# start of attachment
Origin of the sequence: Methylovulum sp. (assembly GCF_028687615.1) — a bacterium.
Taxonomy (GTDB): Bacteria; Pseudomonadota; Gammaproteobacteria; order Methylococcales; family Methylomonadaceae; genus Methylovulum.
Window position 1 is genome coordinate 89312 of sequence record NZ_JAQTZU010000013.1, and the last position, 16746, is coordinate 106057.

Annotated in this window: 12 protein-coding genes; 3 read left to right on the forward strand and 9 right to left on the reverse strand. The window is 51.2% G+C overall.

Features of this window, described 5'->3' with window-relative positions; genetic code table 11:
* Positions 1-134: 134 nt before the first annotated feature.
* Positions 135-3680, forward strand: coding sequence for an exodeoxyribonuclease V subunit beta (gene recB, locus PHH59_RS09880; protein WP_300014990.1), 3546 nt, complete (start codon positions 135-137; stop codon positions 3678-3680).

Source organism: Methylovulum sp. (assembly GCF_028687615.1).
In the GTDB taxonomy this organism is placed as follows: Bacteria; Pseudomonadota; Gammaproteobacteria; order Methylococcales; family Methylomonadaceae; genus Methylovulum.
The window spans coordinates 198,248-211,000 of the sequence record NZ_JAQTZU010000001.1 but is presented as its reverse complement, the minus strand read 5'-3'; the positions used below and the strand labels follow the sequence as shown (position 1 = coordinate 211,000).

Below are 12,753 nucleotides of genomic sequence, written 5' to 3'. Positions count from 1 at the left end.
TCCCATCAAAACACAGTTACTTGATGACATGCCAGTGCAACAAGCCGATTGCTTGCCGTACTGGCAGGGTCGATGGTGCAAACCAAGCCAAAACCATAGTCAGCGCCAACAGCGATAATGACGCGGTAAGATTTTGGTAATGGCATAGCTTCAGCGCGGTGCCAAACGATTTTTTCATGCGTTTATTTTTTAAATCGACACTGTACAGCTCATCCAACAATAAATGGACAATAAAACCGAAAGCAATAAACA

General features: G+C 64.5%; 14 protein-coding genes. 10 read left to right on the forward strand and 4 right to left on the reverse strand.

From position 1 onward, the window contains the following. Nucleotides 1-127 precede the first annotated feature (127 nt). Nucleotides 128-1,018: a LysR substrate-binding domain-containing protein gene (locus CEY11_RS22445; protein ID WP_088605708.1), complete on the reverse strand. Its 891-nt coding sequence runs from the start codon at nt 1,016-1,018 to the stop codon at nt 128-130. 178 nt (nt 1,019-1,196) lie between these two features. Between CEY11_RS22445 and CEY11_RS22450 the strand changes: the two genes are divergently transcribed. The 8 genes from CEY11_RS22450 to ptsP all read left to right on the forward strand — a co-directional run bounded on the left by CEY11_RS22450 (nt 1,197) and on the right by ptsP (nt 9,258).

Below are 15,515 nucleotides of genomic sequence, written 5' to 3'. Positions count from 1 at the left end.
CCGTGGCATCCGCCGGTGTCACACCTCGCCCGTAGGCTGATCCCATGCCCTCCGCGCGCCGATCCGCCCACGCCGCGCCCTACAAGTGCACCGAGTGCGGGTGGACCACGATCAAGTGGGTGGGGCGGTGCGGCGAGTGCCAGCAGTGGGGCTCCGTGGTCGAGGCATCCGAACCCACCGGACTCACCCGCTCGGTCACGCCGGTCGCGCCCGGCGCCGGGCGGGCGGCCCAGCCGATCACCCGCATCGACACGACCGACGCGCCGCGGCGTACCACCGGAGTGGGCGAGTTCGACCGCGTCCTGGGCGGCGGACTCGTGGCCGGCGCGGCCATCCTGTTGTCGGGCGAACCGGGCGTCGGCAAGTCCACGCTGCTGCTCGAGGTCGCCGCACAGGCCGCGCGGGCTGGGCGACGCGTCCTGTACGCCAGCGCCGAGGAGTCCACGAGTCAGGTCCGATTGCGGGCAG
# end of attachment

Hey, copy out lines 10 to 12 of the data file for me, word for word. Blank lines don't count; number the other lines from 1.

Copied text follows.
The window spans coordinates 198,248-211,000 of the sequence record NZ_JAQTZU010000001.1 but is presented as its reverse complement, the minus strand read 5'-3'; the positions used below and the strand labels follow the sequence as shown (position 1 = coordinate 211,000).

Below are 12,753 nucleotides of genomic sequence, written 5' to 3'. Positions count from 1 at the left end.
TCCCATCAAAACACAGTTACTTGATGACATGCCAGTGCAACAAGCCGATTGCTTGCCGTACTGGCAGGGTCGATGGTGCAAACCAAGCCAAAACCATAGTCAGCGCCAACAGCGATAATGACGCGGTAAGATTTTGGTAATGGCATAGCTTCAGCGCGGTGCCAAACGATTTTTTCATGCGTTTATTTTTTAAATCGACACTGTACAGCTCATCCAACAATAAATGGACAATAAAACCGAAAGCAATAAACA